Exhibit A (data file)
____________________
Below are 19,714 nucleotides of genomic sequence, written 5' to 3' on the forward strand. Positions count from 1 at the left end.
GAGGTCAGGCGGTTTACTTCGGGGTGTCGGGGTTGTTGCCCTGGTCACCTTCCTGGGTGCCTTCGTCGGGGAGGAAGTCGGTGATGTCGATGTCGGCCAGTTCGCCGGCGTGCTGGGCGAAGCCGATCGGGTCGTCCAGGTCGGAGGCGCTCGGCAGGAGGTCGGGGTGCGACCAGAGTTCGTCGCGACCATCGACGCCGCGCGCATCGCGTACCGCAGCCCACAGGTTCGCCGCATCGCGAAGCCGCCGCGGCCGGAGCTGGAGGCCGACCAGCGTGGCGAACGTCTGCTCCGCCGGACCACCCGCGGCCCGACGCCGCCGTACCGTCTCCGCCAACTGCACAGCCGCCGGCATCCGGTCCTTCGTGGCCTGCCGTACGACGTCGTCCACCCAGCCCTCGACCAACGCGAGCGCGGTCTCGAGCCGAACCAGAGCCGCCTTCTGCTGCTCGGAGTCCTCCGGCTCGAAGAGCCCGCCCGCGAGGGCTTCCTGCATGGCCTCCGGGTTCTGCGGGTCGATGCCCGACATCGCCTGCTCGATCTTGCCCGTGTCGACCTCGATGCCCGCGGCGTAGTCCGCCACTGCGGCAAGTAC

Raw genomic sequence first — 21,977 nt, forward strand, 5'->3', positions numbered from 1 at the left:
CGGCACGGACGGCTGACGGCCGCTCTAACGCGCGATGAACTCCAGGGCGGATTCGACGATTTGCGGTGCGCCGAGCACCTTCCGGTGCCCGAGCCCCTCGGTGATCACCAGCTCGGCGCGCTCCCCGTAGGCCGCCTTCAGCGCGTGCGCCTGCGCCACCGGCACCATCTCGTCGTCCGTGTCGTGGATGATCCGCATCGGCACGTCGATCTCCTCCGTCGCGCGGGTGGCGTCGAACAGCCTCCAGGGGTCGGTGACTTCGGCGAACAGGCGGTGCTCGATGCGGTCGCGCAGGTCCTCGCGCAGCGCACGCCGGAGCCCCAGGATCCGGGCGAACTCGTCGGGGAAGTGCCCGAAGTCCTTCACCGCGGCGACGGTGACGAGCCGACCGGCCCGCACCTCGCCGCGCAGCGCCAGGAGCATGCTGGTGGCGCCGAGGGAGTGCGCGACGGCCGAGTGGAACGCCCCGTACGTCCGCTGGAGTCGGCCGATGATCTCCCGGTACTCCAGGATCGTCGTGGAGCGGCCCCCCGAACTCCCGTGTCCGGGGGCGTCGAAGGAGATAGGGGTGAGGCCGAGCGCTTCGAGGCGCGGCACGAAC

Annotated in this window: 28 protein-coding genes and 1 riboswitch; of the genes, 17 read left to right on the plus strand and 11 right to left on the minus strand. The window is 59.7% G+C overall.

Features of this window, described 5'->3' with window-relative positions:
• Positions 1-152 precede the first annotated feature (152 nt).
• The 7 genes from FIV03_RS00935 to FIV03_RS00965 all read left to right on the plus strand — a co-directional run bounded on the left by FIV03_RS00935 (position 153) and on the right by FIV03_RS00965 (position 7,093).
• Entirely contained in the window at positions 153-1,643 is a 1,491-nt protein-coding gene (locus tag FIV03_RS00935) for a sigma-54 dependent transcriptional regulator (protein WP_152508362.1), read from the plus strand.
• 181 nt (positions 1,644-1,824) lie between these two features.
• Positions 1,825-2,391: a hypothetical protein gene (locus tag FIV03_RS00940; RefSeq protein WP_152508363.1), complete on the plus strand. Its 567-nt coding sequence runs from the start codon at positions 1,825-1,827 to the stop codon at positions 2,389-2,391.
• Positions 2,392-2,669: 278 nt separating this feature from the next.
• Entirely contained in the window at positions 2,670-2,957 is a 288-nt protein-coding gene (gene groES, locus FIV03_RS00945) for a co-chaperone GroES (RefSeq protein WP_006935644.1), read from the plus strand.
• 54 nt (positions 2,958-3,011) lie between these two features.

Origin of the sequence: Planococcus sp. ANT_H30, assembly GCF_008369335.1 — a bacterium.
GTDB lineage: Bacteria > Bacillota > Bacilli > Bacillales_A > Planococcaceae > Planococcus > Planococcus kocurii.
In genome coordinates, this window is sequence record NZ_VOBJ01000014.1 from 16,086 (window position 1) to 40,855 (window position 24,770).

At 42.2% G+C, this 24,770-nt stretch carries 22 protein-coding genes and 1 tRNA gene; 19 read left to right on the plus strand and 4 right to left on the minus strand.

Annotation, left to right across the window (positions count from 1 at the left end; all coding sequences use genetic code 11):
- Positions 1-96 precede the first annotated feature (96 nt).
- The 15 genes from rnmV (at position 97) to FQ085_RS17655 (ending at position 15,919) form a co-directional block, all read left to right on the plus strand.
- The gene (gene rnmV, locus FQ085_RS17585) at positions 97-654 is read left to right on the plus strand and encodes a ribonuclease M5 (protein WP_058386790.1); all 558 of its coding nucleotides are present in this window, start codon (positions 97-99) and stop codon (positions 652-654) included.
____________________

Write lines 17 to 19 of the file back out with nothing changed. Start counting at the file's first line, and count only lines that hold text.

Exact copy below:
In genome coordinates, this window is sequence record NZ_VOBJ01000014.1 from 16,086 (window position 1) to 40,855 (window position 24,770).

At 42.2% G+C, this 24,770-nt stretch carries 22 protein-coding genes and 1 tRNA gene; 19 read left to right on the plus strand and 4 right to left on the minus strand.

Annotation, left to right across the window (positions count from 1 at the left end; all coding sequences use genetic code 11):